The third step represents the most computer- and time-intensive part of the workflow as it contains the cleaning of the obtained occurrence records. Occurrence records provided on GBIF and OBIS are prone to errors and uncertainties due to inaccurate measurements or wrong entries and therefore require cleaning. First, inaccurate coordinates with fewer than two digits after the comma are removed. This is considered to be a minimum requirement, and a higher resolution might be desired depending on the geographic resolution of the study, while for large-scale databases, such accuracy should be sufficient. Subsequently, seven tests of validation are applied to identify wrong coordinates. The tests are provided by the R package ‘CoordinateCleaner,’ which was specifically designed to validate occurrence records provided by platforms such as GBIF (Zizka et al. 2019). These tests involve checking whether, for example, coordinates represent centroids or capitals of countries, the location of large biodiversity institutions or the headquarter of GBIF rather than actual species populations. The most important test for our purpose represents the check for outliers, which identifies records that are located at large distances to the majority of records. These records might be a result of misspecifications or erroneous entries. Records flagged as potentially wrong entries by the tests are removed from the list, which - based on experiences - represents around 5% of records. This resulted in a more conservative estimate of the actual species occurrence. These tests are applied to records of both platforms. The user has the opportunity to check the removal of records by comparing the original downloaded occurrence files with the output file of the workflow.

Due to the sheer amount of data provided by GBIF, conducting the outlier test could be time- and memory-consuming. Many of the records represent multiple counts of the same species within a narrow geographic range, which would not add new information to our workflow. To improve the efficiency and speed of the workflow, we allowed for the thinning of records to reduce the workload. Thinning was done by rounding the coordinates to the second digit after the comma, keeping only one record (but the original, not rounded coordinates) for this occurrence, and removing others. Depending on the focus of the study, thinning could be done to finer geographic scales or disabled at all. Thinning is disabled by default for records provided by OBIS but can be turned on if required.

Step 4: Determining alien occurrences and habitats

Within the fourth step of the DASCO workflow, the cleaned occurrence records and the original checklists are used to identify alien populations. This requires having a shapefile with the same region borders as provided in the checklists. Only occurrence records were kept, which were located in the regions, where the respective species was classified as being alien. In this way, it is ensured that the information about the invasion status of being an alien taxon in a certain location has been assigned to the occurrence records. Records falling outside those regions were removed. As a default, a shapefile of country borders, large islands, and marine ecoregions is provided and used. Only those combinations of a taxon and a region are kept in the workflow if at least three occurrence records within the respective region are available for the taxon. Fewer numbers of records per taxon-region combination are considered to be too uncertain and removed. The emergence of region names of the checklists, which are not matching the names provided in the shapefile, will produce a warning and an export of mismatching region names.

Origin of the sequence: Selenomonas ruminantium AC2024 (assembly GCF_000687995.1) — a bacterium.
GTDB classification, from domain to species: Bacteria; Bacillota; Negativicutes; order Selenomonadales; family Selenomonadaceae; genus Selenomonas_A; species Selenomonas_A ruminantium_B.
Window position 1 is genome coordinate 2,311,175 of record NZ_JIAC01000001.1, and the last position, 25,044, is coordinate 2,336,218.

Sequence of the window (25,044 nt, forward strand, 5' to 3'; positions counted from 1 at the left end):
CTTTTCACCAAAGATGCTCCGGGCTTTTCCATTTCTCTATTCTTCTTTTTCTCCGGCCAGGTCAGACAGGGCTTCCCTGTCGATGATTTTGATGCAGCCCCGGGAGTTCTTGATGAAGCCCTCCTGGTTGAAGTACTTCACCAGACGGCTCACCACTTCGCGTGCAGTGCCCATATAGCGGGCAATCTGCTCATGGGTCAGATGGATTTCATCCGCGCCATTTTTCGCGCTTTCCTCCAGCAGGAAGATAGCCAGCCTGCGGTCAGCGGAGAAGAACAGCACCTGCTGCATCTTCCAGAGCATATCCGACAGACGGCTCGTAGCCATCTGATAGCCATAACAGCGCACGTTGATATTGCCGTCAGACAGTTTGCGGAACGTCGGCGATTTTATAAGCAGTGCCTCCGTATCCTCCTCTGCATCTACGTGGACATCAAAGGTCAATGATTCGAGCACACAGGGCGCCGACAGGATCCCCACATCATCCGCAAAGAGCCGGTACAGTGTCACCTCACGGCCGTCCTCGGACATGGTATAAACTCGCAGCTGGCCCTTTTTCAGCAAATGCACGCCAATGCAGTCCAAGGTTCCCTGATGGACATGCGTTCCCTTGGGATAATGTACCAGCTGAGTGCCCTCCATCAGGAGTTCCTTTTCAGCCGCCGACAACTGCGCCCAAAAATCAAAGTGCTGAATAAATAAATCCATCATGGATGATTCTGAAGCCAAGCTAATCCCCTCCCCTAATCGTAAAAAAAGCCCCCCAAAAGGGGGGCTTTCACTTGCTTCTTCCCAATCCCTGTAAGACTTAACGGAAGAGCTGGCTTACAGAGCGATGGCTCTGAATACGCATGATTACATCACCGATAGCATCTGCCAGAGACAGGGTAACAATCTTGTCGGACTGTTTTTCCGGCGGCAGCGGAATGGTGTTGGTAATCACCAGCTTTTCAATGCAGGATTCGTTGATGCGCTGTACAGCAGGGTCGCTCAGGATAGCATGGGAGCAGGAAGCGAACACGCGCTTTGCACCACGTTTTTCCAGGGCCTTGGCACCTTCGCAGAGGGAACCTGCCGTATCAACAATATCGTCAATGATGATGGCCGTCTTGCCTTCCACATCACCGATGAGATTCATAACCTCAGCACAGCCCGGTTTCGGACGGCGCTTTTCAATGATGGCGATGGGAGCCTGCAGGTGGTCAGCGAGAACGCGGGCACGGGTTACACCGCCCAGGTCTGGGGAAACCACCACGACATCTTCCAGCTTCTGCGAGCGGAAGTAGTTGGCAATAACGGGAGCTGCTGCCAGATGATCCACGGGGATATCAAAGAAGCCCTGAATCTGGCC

Checklists often contain taxa of different habitats (e.g., terrestrial, marine, freshwater). As the region of record provided in the shapefile is often a terrestrial region, such as the land of a country or island, occurrences of recorded marine taxa often fall outside the provided polygons. The availability of coordinate-based occurrence records now provides the opportunity to specify the coastal area of the region, where the taxon actually occurs. In addition to occurrence records, this requires the determination of habitats for each taxon, a delineation of marine coastal regions, and knowledge about borders of land and marine coastal regions. We, therefore, provide a list of regions and their bordering marine ecoregions based on the classification provided by Spalding et al. (2007). Occurrence records of taxa, which have been identified as being marine and alien on a regional checklist, are considered to describe alien populations in the neighbouring marine ecoregions. Thus, occurrences of a marine taxon are assigned to a marine ecoregion only if the taxon is listed as being alien for the region (i.e., a country) and has at least three occurrence records in the respective marine ecoregion.